Ho, N.S.K., Tong, K.Y., Hu, X.L., Fung, K.L., Wei, X.J., Rong, W., Susanto, E.A.: An emg-driven exoskeleton hand robotic training device on chronic stroke subjects: task training system for stroke rehabilitation. In: 2011 IEEE International Conference on Rehabilitation Robotics, pp. 1–5 (2011)Google Scholar
  22. 22.
    Hyesuk, K., Incheol, K.: Dynamic arm gesture recognition using spherical angle features and hidden markov models. In: Advances in Human-Computer Interaction (2015)Google Scholar
  23. 23.
    Zannatha, J.M.I., Tamayo, A.J.M., Sánchez, Á.D.G., Delgado, J.E.L., Cheu, L.E.R., Arévalo, W.A.S.: Development of a system based on 3D vision, interactive virtual environments, ergonometric signals and a humanoid for stroke rehabilitation. Comput. Methods Programs Biomed. 112(2), 239–249 (2013)CrossRefGoogle Scholar
  24. 24.
    Díaz, I., Catalan, J.M., Badesa, F.J., Justo, X., Lledo, L.D., Ugartemendia, A., Gil, J.J., Díez, J., García-Aracil, N.: Development of a robotic device for post-stroke home tele-rehabilitation. Advances in Mechanical Engineering 10(1), 1687814017752302 (2018)CrossRefGoogle Scholar
  25. 25.
    Ismail, B.A., Yassine, B., Chokri, R.: Kinect-based sliding mode control for lynxmotion robotic arm. Adv. Human-Comput. Interact. 7921295:1–7921295:10 (2016)Google Scholar
  26. 26.
    Kiguchi, K.: A study on emg-based human motion prediction for power assist exoskeletons. In: International Symposium on Computational Intelligence in Robotics and Automation, pp. 190–195 (2007)Google Scholar
  27. 27.
    Kofman, J., Verma, S., Wu, X.: Robot-manipulator teleoperation by markerless vision-based handarm tracking. Int. J. Optomechatronics 1, 331–357 (2007)CrossRefGoogle Scholar
  28. 28.
    Kortier, H.G., Sluiter, V.I., Roetenberg, D., Veltink, P.H.: Assessment of hand kinematics using inertial and magnetic sensors. J. Neuroeng. Rehabil. 11(1), 70 (2014)CrossRefGoogle Scholar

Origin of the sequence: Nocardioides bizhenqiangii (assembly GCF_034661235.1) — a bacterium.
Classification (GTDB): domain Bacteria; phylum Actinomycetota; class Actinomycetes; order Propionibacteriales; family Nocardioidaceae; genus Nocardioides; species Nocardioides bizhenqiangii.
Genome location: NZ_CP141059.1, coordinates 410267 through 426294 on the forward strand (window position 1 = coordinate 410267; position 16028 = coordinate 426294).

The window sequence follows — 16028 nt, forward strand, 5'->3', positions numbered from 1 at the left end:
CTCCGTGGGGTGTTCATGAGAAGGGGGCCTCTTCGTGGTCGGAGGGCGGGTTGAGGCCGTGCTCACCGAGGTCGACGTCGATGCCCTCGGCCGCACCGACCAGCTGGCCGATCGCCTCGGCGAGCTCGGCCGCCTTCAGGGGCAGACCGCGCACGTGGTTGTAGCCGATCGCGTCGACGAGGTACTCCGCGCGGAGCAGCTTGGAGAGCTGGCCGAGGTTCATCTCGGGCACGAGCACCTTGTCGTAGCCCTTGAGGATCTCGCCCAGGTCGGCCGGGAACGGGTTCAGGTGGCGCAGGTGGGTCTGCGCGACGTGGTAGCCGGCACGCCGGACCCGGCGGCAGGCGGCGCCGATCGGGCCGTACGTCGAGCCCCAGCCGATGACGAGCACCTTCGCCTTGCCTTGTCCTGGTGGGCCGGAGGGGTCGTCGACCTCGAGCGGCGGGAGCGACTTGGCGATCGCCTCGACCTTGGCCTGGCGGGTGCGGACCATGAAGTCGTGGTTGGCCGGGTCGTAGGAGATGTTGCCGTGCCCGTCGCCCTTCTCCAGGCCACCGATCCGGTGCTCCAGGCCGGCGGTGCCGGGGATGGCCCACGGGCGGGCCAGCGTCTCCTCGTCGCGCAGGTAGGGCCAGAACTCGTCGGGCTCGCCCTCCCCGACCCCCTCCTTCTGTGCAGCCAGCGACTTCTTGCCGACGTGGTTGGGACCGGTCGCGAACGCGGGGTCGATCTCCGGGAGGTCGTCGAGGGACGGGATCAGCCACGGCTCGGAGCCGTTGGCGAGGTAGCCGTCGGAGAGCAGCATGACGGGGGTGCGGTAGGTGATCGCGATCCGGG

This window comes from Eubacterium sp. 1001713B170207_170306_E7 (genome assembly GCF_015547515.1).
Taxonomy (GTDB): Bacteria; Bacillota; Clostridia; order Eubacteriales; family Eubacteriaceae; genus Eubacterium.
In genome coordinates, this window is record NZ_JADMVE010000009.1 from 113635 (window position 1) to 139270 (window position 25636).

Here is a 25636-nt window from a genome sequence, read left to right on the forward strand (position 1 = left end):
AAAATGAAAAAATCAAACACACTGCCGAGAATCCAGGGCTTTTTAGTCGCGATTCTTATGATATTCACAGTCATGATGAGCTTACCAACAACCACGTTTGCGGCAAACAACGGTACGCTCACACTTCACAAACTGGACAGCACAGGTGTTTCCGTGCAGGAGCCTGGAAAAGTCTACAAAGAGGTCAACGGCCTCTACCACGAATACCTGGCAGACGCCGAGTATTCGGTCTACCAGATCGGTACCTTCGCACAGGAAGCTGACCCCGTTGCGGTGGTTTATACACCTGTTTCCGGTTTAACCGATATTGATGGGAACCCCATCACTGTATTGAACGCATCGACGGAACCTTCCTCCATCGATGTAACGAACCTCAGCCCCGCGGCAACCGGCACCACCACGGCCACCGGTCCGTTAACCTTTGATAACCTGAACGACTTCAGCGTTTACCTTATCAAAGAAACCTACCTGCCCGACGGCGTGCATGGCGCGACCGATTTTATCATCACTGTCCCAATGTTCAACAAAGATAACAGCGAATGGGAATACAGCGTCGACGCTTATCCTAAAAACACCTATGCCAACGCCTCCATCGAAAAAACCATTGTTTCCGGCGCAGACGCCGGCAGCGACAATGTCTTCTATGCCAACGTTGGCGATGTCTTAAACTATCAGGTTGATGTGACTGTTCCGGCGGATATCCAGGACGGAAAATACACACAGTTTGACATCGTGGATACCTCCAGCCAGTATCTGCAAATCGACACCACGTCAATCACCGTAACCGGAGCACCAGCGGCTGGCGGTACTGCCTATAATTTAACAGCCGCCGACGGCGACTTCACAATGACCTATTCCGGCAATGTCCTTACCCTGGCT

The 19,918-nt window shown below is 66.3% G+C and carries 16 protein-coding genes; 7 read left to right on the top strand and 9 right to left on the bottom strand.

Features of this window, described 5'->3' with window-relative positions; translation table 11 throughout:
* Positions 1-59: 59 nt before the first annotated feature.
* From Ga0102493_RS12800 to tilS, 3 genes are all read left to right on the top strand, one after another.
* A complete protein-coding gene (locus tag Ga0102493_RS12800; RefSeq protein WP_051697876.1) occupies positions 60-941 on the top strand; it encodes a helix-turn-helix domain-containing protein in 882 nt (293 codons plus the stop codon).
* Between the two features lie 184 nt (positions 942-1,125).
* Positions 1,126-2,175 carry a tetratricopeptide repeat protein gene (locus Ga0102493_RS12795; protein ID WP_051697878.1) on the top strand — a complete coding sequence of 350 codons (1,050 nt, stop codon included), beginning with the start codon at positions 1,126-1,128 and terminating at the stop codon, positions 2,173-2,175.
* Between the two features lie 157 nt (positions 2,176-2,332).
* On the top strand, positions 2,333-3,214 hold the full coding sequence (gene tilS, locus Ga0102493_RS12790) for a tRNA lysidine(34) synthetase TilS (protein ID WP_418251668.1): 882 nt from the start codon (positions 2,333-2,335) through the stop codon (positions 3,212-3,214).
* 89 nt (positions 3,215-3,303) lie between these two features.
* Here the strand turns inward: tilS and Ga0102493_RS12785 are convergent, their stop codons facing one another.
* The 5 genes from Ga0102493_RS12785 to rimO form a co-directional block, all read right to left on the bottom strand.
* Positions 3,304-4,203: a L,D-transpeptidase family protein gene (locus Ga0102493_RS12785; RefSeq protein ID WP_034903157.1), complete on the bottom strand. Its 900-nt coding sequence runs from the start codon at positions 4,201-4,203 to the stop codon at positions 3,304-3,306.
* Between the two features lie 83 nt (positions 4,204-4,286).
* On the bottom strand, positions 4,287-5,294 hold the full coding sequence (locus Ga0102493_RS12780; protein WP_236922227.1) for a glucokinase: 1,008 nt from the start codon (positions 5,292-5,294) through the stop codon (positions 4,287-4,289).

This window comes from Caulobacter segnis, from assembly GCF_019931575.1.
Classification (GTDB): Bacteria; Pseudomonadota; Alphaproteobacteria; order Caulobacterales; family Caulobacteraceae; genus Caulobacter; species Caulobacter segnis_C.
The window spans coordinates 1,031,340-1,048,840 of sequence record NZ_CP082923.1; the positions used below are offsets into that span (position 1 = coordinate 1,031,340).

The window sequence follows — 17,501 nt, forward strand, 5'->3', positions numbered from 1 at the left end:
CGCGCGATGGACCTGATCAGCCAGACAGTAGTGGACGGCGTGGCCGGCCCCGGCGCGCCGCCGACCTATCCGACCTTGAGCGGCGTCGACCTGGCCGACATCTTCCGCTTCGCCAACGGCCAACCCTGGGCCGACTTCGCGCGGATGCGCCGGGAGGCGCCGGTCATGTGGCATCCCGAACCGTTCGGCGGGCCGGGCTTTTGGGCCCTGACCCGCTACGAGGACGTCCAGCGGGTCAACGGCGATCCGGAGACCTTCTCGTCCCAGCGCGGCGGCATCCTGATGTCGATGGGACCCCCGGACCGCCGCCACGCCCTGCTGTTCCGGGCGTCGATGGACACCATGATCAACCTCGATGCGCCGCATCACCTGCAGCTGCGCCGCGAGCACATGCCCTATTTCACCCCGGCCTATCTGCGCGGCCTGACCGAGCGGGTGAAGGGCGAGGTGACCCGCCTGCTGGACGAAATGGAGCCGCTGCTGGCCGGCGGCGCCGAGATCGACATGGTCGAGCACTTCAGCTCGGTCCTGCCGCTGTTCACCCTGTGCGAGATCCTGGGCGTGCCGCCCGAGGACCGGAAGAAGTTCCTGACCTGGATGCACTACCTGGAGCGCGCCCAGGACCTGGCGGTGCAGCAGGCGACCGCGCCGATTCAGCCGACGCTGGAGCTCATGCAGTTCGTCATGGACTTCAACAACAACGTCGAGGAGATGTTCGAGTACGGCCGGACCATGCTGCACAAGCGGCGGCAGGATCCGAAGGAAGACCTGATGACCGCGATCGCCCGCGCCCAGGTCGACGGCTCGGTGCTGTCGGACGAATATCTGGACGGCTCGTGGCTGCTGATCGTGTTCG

29. 29.
    Kwon, J.S., Park, M.J., Yoon, I.J., Park, S.H.: Effects of virtual reality on upper extremity function and activities of daily living performance in acute stroke: a double-blind randomized clinical trial. NeuroRehabilitation 31, 379–85 (2012)Google Scholar
  30. 30.
    Le, C.H., Vander Sloten, J., Hung, L.T., Khanh, L., Soe, S., Zlatov, N., Phuoc, L., Trung, D.P.: Medical reverse engineering applications and methods. In: 2nd International Conference on Innovations, Recent Trends and Challenges in Mechatronics, Mechanical Engineering and New High-Tech Products Development, MECAHITECH, pp. 232–246 (2010)Google Scholar
  31. 31.
    Lee, G.: Effects of training using video games on the muscle strength, muscle tone, and activities of daily living of chronic stroke patients. J. Phys. Ther. Sci. 25, 595–597 (2013)CrossRefGoogle Scholar
  32. 32.
    Lee, S.W., Wilson, K.M., Lock, B.A., Kamper, D.G.: Subject-specific myoelectric pattern classification of functional hand movements for stroke survivors. IEEE Trans. Neural Syst. Rehabil. Eng. 19(5), 558–566 (2011)CrossRefGoogle Scholar
  33. 33.
    Lee, H.W., Liu, C.H., Chu, K.T., Mai, Y.C., Hsieh, P.C., Hsu, K.C., Tseng, H.C.: Kinect who’s coming—applying kinect to human body height measurement to improve character recognition performance. Smart Science 3, 117–121 (2015)CrossRefGoogle Scholar
  34. 34.
    Mello, R.G.T., Oliveira, L., Nadal, J.: Digital butterworth filter for subtracting noise from low magnitude surface electromyogram. Comput. Methods Prog. Biomed. 87, 28–35 (2007)CrossRefGoogle Scholar
  35. 35.
    Mouawad, M.R., Doust, C.G., Max, M., McNulty, P.: Wii-based movement therapy to promote improved upper extremity function post-stroke: a pilot study. J. Rehabil. Med. 43, 527–533 (2011)CrossRefGoogle Scholar